Still coughing, and slightly delirious from the buses, I eventually found a hostel in this place, it was aptly named Colon… And it was not a clean one! But I was exhausted and desperate for a shower. Lazily I got an organised tour to explore the ancient civilisations that lived here, especially Mr Sipan and his most elaborate tomb EVER! There is little else here, so I am now on a bus to Chachapoyas!
Cuenca was a lovely, relaxed, slow colonial town. There were many beautiful buildings and a lot of American expats/retirees. Unfortunately I was unable to spend much time exploring this, because my innocent cough that started in the quilotoa circuit, turned much worse, and I was properly ill, so I spend the bulk of the two days under blankets drinking ginger, honey and lemon tea. Even going to get these ingredients felt taxing and like I had to lie down after…
After two nights in Cuenca it was time to move onto this lovely hostel I’ve been hearing about for a while in vilcabamba. I still was unwell, so I’ve spend most of my time in a hammock, chilling or watching stuff on myipad. I think it’s a place to relax regardless of how you are feeling.. The only things I did was yoga and a little walk into the colourful, hippie village of vilcabamba. After 3 nights, I was still sick and really wants to stay in the stunning and comfortable vilcabamba, but I decided that because of time pressures, I need to get going with moving into Peru. I think I’m at a place in my trip where I am getting quit tired, so the prospect of staying in a place longer, is s lot a more attractive than a 12 hour night bus to the next place… I am also finding myself taking fewer pictures. Even though it is something I really enjoy having and doing too, it’s actually lots of work and often the isn’t too much time for composition. Also, it’s nice not to bring my camera sometimes because it’s heavy. It’s nice just to enjoy the things and places I am seeing 🙂
Pictures will follow as I locate better wifi
So this hiking circuit consisted of hiking for three days and staying in villages along the way, with the hike finishing at a beautiful lake in an old volcanic crater. Apart from this I didn’t know much. I managed to get a map last minute after randomly talking to another tourist, I was planning on just arriving in latacunga and asking for directions. From this I have learned to do better research for hikes because the amount of assistance can vary greatly. Luckily as I was getting off the bus, I met some lovely travellers planning to do the same hike so we stayed together for the three days. Day one was supposed to be the short hike, I think it was quoted at about 3 hours. Despite having the best map available, it took us 6 hours because we got lots countless times. The route simply was not marked so we had to guess… We arrived in Sigchos at our hostel lululama in perfect time for shower and dinner. This hostel had the best food I’ve had in South America! It was so nice, I even thought about staying an extra night, because I was really tired from my travels and all the hiking I’ve done in the last few days. But we powered through hiking the next day, proving my assumption that the first day was probably most beautiful wrong… Luckily for us we gained two more travellers in our group and this trail (to chugchillan) was marked really well. The third day was most beautiful. Not just the lake, which, of course, was amazing, but the views of the valley too. It was the toughest day too, I was really tired and coming down with a cold or something. One thing that no one told me about this trek is how tough it is. It’s totally doable, yes, but not easy. (The way others described it, I’ve assumed it was nearly flat until the last day!) Generally, we hiked in the morning and noon and the equatorial sun accompanied us all the way, which made for gorgeous views, but hot (and some very very steep) climbs. The hike was very up and down, a little similar to the lost city trek, but a lot drier. So you are eating dust and wasting a lot of energy moving sand without moving forward as much. I was going to say it’s also less dangerous, because there were fewer opportunities to fall, river crossings etc, but because we got lost, we had to have an improvised river crossing and then were nearly eaten/ attacked by a pack of dogs (throwing stones in their direction eventually deterred them after we initially made the mistake of backing off). Luckily we were able to meet a lot of locals along the way and ask for much needed directions… ( some of whom though it would be hilarious to tell us we are miles away from where we thought we were…lol) Most notable was a 5 year old and his not-much-older friend, coming back from school, who gave us directions but decided to walk with us and ask us for virtually every possible treat, money, my bracelet or just a present of my choosing (not in exchange but just because, clearly they’ve gotten things from tourists before).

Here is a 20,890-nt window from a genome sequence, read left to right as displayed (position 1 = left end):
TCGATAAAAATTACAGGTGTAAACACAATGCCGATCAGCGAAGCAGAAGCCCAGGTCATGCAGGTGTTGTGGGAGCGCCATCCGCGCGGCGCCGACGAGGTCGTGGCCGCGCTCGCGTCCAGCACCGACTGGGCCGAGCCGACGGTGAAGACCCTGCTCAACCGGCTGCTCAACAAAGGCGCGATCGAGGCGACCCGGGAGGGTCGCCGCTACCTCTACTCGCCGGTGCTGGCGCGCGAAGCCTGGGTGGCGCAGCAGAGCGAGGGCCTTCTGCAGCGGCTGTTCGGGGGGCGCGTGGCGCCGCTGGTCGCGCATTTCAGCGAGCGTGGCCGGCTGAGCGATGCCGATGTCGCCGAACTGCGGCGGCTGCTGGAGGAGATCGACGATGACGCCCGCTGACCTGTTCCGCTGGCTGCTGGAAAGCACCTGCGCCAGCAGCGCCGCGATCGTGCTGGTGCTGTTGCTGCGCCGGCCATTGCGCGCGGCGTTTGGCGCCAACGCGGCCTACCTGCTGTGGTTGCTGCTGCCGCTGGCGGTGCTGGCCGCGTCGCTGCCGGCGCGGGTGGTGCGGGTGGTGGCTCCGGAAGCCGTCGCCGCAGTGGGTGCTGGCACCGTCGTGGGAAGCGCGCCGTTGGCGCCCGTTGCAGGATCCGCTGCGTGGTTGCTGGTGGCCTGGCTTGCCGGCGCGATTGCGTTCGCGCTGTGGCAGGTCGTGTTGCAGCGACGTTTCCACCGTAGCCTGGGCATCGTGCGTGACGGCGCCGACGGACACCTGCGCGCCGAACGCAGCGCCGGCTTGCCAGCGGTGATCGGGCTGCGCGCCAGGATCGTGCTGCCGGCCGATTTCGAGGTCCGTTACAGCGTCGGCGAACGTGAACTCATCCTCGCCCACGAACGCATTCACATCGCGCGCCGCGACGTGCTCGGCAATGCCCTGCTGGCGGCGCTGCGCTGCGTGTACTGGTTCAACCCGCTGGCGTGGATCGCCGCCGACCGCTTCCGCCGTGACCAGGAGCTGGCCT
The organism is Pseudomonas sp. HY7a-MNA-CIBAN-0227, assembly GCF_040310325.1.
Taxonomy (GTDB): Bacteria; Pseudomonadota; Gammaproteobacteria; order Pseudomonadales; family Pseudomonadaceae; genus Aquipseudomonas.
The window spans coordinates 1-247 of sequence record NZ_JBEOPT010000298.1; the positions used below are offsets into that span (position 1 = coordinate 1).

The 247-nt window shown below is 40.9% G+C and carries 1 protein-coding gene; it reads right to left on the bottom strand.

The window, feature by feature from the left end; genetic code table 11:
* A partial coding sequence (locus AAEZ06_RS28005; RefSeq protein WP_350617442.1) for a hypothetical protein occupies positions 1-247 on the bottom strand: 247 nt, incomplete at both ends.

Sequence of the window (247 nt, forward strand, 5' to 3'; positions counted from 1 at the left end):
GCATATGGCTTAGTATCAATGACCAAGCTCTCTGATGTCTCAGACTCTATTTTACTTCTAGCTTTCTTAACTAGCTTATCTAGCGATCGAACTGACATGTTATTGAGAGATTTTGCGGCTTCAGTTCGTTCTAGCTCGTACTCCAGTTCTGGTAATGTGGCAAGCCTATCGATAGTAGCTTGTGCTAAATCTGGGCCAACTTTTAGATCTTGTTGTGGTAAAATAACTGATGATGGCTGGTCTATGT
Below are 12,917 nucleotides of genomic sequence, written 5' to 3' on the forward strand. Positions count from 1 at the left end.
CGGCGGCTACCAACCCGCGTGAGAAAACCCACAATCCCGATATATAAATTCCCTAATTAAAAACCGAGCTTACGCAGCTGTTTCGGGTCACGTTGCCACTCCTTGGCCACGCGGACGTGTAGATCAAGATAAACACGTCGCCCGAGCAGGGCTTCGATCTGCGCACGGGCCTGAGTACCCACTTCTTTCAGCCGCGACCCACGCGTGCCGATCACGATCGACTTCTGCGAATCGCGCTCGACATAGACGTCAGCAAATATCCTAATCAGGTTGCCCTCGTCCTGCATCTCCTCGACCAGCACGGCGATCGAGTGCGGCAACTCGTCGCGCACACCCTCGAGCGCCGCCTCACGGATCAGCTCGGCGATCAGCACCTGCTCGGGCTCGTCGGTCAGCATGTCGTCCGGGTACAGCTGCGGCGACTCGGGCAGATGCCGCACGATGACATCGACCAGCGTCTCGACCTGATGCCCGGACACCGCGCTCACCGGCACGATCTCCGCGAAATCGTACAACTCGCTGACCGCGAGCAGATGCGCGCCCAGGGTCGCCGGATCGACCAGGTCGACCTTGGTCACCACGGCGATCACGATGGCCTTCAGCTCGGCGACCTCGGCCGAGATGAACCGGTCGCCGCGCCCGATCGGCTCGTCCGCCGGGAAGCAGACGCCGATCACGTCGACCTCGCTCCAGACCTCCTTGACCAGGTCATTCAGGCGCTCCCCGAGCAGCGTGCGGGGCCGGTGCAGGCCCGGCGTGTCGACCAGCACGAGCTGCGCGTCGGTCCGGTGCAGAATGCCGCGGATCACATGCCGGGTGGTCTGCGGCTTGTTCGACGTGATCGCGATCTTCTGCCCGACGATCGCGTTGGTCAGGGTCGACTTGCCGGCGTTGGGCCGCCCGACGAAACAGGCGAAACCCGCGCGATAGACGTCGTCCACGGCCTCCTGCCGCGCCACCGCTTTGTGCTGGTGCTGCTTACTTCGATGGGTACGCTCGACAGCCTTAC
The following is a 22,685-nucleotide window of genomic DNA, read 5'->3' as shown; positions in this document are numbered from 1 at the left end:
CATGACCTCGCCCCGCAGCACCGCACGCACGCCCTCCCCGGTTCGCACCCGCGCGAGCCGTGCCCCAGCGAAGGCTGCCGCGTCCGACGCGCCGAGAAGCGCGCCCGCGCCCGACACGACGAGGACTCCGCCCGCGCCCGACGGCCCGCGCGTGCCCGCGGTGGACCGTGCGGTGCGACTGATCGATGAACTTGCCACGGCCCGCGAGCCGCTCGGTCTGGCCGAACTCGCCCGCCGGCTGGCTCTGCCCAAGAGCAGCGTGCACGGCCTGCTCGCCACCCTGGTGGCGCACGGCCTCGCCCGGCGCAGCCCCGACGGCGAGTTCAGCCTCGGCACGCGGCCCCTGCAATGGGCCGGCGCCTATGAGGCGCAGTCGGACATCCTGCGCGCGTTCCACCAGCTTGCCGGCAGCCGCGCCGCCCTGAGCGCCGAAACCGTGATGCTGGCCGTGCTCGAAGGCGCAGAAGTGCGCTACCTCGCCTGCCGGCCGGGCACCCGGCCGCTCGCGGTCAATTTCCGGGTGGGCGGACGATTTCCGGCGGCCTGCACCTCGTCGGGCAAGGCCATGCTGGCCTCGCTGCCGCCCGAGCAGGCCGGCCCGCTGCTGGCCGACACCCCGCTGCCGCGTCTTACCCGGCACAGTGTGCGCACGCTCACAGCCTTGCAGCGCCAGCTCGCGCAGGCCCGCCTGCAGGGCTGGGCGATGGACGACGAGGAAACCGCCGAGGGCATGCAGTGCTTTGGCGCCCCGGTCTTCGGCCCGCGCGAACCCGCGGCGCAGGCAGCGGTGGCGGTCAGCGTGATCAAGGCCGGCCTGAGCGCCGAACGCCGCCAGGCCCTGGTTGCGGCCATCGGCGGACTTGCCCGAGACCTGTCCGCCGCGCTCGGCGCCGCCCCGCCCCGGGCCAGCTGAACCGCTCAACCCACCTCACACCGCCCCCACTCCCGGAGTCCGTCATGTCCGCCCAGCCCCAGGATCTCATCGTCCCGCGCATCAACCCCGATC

It was difficult but really gorgeous hike and I am really glad I’ve done it. Time to chill for a bit now though, I’m off to take a night bus to quenca!